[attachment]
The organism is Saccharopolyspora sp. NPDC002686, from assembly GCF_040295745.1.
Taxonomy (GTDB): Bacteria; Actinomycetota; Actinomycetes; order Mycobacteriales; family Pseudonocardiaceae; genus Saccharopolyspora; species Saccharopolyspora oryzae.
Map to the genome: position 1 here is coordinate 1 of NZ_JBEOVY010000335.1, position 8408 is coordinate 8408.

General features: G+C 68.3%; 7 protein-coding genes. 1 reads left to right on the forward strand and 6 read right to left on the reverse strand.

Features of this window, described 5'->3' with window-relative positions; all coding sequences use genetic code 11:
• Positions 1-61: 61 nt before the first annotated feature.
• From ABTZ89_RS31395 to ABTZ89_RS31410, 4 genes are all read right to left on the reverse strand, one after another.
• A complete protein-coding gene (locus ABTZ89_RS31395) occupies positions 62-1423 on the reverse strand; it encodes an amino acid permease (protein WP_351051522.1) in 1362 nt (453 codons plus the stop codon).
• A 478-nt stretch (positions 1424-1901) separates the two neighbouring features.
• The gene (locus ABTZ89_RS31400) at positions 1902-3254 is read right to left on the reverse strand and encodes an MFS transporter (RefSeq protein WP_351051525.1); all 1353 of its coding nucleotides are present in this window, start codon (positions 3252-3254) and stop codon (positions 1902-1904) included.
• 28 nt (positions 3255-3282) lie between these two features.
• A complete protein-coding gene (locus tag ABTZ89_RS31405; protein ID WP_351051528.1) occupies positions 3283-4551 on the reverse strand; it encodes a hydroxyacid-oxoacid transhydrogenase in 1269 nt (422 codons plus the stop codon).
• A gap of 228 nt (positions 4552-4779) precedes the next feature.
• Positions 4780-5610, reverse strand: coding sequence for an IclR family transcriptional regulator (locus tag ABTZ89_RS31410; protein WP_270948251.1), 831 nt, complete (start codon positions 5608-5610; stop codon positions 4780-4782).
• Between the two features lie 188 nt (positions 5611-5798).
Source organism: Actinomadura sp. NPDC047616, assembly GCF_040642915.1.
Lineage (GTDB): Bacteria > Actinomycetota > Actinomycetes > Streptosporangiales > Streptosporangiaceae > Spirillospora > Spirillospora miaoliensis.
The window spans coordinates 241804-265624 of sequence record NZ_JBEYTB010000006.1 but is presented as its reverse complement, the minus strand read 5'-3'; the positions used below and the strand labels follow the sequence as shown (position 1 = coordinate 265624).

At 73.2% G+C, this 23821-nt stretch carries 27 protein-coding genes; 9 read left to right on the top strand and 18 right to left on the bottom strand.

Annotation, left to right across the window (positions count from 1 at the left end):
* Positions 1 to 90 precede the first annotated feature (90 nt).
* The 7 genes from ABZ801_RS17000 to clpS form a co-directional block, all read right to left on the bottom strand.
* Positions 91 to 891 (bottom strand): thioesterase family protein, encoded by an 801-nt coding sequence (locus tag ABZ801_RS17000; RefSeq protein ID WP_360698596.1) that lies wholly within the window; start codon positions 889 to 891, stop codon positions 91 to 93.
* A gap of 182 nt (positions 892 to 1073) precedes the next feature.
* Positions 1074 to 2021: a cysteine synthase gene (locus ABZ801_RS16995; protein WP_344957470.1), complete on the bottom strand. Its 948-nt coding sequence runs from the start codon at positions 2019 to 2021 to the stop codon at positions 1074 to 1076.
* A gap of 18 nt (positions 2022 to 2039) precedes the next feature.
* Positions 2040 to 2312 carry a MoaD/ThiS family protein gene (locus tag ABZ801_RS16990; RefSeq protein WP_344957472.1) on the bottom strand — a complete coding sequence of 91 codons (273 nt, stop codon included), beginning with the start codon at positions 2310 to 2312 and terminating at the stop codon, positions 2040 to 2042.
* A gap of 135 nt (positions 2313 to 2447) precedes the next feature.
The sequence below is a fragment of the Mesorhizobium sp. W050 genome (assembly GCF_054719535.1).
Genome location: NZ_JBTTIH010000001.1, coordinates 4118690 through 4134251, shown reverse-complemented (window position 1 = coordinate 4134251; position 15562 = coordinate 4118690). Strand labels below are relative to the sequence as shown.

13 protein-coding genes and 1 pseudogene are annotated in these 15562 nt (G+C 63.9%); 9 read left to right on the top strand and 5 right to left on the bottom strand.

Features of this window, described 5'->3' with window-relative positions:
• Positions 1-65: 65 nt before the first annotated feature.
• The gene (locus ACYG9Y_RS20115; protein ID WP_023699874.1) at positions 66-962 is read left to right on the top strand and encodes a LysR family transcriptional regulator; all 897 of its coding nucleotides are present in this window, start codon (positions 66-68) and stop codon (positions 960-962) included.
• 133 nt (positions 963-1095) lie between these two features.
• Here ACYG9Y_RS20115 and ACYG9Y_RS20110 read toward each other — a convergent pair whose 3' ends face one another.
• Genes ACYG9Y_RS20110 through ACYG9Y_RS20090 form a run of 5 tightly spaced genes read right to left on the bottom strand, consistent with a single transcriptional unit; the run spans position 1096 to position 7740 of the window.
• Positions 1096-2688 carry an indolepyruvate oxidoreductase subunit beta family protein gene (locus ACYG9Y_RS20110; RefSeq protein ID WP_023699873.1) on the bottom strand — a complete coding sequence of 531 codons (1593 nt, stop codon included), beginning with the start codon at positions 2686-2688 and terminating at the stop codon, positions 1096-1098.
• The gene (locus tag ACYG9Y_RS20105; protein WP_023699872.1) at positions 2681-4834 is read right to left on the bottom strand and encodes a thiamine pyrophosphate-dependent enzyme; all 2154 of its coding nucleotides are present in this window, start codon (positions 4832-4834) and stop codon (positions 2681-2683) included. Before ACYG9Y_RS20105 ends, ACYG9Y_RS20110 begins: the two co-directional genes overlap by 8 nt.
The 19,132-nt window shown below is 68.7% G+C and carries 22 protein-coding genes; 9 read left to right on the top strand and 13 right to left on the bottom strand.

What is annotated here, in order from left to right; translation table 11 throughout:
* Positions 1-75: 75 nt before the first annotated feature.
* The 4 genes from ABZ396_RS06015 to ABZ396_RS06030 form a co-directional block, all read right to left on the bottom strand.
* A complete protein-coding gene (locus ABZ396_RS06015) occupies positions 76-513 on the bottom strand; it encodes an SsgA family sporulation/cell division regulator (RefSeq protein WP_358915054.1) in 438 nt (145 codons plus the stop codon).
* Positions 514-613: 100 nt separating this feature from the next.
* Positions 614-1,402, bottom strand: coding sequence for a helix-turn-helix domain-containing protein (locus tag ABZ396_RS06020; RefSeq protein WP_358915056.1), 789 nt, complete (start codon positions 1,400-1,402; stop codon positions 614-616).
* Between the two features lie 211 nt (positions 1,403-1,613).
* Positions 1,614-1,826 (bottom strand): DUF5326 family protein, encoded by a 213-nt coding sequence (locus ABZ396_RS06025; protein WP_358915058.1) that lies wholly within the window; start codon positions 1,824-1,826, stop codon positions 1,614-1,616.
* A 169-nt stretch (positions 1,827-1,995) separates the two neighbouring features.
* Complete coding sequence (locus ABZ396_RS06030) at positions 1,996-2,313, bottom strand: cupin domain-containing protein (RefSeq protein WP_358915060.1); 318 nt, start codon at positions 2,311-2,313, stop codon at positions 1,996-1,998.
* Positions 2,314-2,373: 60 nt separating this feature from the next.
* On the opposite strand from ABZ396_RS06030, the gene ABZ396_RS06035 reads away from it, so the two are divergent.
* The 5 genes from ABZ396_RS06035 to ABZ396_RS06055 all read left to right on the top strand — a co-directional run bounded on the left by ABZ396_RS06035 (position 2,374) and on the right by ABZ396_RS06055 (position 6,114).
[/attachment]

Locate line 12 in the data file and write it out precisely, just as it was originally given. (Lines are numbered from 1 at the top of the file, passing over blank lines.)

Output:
• A complete protein-coding gene (locus tag ABTZ89_RS31405; protein ID WP_351051528.1) occupies positions 3283-4551 on the reverse strand; it encodes a hydroxyacid-oxoacid transhydrogenase in 1269 nt (422 codons plus the stop codon).